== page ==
FP: And what did you discover?
Shapiro: Everyone knows that people in Hollywood despise traditional conservatives. They think we’re morons, bigots, and Neanderthals. Over the course of doing research for this book, I spoke with hundreds of people in Hollywood. Few are conservative; even fewer are openly conservative. There’s a reason for that – Hollywood insiders discriminate on a regular basis against conservatives. Many of them celebrate such discrimination. The same people who talk about tolerance and diversity have no tolerance for ideological diversity.
When I first started writing Primetime Propaganda, I thought that accusations of discrimination by conservatives in Hollywood were basically sour grapes. After all, as a conservative, I believe that discrimination creates market inefficiencies that cannot last the test of time.
How wrong I was.
I have tapes of several heavy hitters openly celebrating anti-conservative discrimination, and many others admitting that conservatives are treated with scorn in Hollywood. Beyond that, I’ve experienced just a taste of it myself. For the book, I interviewed Leonard Goldberg, producer of Blue Bloods and Aaron Spelling’s former partner. He suggested I write a pilot for him based on Harvard Law. I did that, and then found an agent. The agent was excited about working together. About three weeks later, he called me and told me he didn’t know if he could represent me. I asked why, and he told me that one of his agents had sent off my stuff to a producer in town. The producer had Googled me, found my politics, and told the agent that he would never work with someone of my political persuasion. Now, it’s not over yet – I’ve done interviews with USA Network, Sony Pictures and Warner Bros. among others, for shows like Damages and Harry’s Law – but there’s no question that conservatives have to overcome liberal presumptions that they’re jerks and idiots.
FP: How much influence do Hollywood liberals really have? How does their work affect us?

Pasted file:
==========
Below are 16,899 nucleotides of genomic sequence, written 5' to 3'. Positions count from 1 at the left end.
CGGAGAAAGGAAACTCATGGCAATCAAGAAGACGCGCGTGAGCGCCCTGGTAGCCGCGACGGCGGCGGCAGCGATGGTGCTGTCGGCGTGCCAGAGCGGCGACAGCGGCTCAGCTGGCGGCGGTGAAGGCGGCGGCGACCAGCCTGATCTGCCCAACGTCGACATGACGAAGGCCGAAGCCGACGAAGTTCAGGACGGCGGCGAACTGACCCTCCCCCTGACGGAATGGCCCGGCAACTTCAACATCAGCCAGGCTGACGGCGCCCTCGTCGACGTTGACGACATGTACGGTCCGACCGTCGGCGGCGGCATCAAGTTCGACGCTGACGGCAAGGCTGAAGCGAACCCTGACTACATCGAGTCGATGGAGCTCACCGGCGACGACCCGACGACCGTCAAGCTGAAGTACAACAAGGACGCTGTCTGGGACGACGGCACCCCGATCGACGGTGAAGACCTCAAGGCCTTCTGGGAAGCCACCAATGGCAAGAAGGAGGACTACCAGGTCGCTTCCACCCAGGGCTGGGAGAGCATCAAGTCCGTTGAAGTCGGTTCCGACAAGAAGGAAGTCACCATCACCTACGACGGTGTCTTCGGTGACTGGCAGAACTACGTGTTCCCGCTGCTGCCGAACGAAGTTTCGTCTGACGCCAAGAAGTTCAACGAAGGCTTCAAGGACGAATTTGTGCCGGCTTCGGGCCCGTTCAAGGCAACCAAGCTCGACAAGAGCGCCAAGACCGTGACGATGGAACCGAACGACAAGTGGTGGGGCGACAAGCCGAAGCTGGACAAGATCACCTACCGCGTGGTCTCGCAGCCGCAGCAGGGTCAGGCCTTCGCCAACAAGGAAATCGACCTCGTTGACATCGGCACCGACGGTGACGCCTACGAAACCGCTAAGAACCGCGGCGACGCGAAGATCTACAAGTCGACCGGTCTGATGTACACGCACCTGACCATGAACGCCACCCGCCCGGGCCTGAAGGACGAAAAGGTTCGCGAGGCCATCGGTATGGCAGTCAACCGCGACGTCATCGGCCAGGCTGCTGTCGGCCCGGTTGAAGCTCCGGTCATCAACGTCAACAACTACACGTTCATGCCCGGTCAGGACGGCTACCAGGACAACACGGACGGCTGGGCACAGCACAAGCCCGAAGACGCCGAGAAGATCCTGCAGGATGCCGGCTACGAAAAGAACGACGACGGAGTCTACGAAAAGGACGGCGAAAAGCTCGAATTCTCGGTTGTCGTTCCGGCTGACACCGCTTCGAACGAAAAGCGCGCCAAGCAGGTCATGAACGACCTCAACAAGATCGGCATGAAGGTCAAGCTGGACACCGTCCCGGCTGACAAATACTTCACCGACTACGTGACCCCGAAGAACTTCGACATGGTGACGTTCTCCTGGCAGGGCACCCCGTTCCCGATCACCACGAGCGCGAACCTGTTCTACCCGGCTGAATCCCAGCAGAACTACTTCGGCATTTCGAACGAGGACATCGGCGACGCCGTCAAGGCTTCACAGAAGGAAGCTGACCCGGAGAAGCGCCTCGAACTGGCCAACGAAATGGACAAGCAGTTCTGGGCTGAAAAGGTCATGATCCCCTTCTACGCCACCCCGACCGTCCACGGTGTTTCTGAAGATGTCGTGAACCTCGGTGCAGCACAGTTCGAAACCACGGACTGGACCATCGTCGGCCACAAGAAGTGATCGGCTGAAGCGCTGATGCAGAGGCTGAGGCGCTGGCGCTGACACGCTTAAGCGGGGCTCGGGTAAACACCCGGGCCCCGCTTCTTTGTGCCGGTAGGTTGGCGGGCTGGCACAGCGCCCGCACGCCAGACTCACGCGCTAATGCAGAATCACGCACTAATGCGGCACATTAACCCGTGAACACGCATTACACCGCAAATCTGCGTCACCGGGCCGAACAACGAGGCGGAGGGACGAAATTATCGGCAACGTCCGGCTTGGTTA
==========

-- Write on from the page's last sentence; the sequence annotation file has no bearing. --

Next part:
Shapiro: Television is the most powerful mass medium ever devised by mankind. It is appeals to millions but at the same time, it is vitally intimate. Science shows that it’s actually addictive. We can’t look away. And virtually every time we turn on the television, we’re slapped in the face with liberal content. Unlike MSNBC, though, the liberal content we see on primetime television and in daytime soaps is typically hidden in plot and character. That makes it far more manipulative and dangerous. It makes the political personal. We don’t want to oppose the politics of those we like, and television characters are like friends. They don’t bug us openly about politics, they just happen to have abortions, bear children out of wedlock, engage in gay marriage, preach about environmentalism, hate Rush Limbaugh, and make fun of religious people. Conservatives are usually villains (in Family Guy, Rush goes along with it, but he’s clearly portrayed as the villain – in a recent episode, Seth MacFarlane had him killed). Stories are intensely effective media for conveying message. We’ve known that since cavemen days. There’s no doubt that Will & Grace and Ellen did more for the gay rights agenda than a thousand gay pride parades that piss people off by clogging up the streets during rush hour.